[KS] Re: gynecologists
Susie Jie Young Kim
sjykim at ucla.edu
Tue Aug 29 22:59:00 EDT 2000
REPLY sends your message to the whole list
Ditto on the "wow." I've appreciated Henny's contributions to this list as much
as the next person, but that original posting did shock me too (though, to be
fair, I've had similar reactions to the tenor of other postings from recent
months as well).
It seems to me that the problem lies with Western medical practices as an
institution. I am not deriding the medical institution as a whole for it serves
an important role, but it is certainly not without its faults.
As for Caesarean sections, it's not just a "KOrean" problem. In fact, the high
rate of unnecessary C-sections has become such a problem in the US that in the
last couple of years it was featured in more than one mainstream news-magazine
show on American TV. I can't recall the figures , but in any case, there's more
than a few bitter women in the US who were coerced into having C-sections when
they were not in the state of mind to make such a decision, etc.
To elaborate on Peter Schroepfer's comments, there was a documentary series on
KBS on birth culture, with a focus on introducing alternative methods, etc. The
woman he referred to in his posting (I think she's actually a dancer) was
included, as well as midwife clinics in Japan where women "sing" through their
contractions and give birth in a squatting position (which is apparently less
stressful on the woman and more "natural" than the clinially approved
HOlland sounds like an ideal place for pregnant women. In the US, many doctors
still frown upon midwives, giving birth at home, etc. -- anything that doesn't
involve their actual presence and participation and that doesn't fit into what
they deem as "proper" medical practice.
Henny, hope all goes well for you and your wife.
Susie J. Kim
From: Jason Parker <parker.294 at osu.edu>
To: korean-studies at iic.edu <korean-studies at iic.edu>
Date: Tuesday, August 29, 2000 11:00 PM
Subject: Re: gynecologists
>REPLY sends your message to the whole list
>At 08:38 PM 8/29/00 +0900, you wrote:
>>REPLY sends your message to the whole list
>>My wife is due in a couple of weeks and we found out a few curious facts
>>about gynecologists. First of all we have a hard time finding one, who
>>allows us to stay during the birth. We went to one, who didn't even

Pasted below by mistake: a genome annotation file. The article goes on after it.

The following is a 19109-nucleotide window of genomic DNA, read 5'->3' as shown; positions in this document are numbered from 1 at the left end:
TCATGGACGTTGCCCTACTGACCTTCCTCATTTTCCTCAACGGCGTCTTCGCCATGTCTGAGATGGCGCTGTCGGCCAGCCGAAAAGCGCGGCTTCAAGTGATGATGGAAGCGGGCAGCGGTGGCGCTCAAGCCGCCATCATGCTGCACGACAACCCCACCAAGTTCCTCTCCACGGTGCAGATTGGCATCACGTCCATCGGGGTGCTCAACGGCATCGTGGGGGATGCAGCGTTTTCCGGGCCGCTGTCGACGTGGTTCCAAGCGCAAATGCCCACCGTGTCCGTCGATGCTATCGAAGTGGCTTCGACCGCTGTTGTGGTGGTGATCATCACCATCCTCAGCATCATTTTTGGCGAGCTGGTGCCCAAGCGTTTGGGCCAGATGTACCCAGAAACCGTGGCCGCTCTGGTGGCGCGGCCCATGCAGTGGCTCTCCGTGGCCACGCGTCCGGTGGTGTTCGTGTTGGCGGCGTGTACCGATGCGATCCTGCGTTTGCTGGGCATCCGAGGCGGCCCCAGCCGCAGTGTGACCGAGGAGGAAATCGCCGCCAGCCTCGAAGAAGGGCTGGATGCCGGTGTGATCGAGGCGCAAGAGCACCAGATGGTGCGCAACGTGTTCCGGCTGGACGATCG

>>allowed me to stay during the internal investigation. Being the stubborn
>>Dutchman I am, of course I stayed. Pay in mind that in Holland it's still
>>customary that children are born at home and there are not many mothers
>>who would like to do that differently. A midwife comes to your house and
>>with the density of hospitals, in case something appears to be life
>>endangering, they can go to the hospital very soon.
>>First of all I was surprised that a cloth was hanging down so we couldn't
>>see what he was doing. Then the internal examination did hurt her a lot.
>>This is her second child and we never experienced anything like that before.
>>The closer the delivery comes the stranger things we hear. The hands of
>>the women are bound during the delivery (mandatory), they have to walk, to
>>the delivery table as the child almost comes out, the vaginal cut is
>>obligatory and after the delivery she HAS to walk back to another room and
>> just imagine the pain after your vagina has been cut? I am a man, but I
>> had an operation in a similar region and I know it hurts like hell.
>>It is advised not to take a shower for at least 5 days, others mention a
>>period of three weeks. Also it is advised NOT to brush your teeth during a
>>couple of weeks. The hepatitis injection is mandatory and they still slap
>>the baby on the bottom. The mother and baby are separated immediately.
>>You get medicine to urinate and defecate also mandatory, also the shaving
>>of the pubic hair is mandatory.
>>I think this is a rude way to enter the world as a new world citizen and I
>>think it's especially stressful for the mother, but also for the child.
>>Who said that Koreans are very fond of children and value mothers?
>"WOW!" I think that is the only word that can describe the feeling I am
>getting as I read these last few line of the most ethnocentric post I have
>ever read in an academic newsgroup/listserv. Very shocking.
>>Henny (Lee Hae Kang)
>>Feel free to visit
>>and feel the thrill of Hamel discovering Korea (1653-1666)
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